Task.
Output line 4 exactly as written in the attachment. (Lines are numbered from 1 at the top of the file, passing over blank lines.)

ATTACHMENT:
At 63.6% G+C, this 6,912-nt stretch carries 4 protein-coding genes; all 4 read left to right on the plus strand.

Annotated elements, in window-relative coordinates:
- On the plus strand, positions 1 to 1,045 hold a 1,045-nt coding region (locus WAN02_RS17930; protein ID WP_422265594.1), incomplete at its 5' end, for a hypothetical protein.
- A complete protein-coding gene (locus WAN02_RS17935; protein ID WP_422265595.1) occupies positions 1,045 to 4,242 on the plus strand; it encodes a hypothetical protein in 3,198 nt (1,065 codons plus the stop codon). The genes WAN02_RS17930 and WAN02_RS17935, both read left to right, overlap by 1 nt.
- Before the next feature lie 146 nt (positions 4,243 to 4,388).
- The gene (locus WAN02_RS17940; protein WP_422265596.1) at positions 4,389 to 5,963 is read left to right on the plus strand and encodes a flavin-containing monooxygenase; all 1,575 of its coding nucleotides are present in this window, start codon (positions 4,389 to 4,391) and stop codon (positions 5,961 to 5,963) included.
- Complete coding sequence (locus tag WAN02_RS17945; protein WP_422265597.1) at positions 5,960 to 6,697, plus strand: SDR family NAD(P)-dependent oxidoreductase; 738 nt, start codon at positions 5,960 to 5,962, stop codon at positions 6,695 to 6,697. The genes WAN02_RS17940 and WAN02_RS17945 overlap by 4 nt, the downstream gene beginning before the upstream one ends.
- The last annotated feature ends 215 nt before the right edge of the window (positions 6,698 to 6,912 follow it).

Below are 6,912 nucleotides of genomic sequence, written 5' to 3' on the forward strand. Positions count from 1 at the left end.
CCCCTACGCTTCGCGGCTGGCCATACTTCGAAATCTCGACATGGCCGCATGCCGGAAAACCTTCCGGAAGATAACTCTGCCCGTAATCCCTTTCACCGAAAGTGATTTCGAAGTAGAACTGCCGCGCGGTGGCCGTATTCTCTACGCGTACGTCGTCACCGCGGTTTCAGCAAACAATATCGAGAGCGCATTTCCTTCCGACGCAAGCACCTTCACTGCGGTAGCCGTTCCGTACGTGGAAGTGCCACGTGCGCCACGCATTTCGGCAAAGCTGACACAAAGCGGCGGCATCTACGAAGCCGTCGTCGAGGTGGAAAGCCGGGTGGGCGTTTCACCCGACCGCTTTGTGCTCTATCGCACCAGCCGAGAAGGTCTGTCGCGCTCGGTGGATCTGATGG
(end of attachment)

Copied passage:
- A complete protein-coding gene (locus WAN02_RS17935; protein ID WP_422265595.1) occupies positions 1,045 to 4,242 on the plus strand; it encodes a hypothetical protein in 3,198 nt (1,065 codons plus the stop codon). The genes WAN02_RS17930 and WAN02_RS17935, both read left to right, overlap by 1 nt.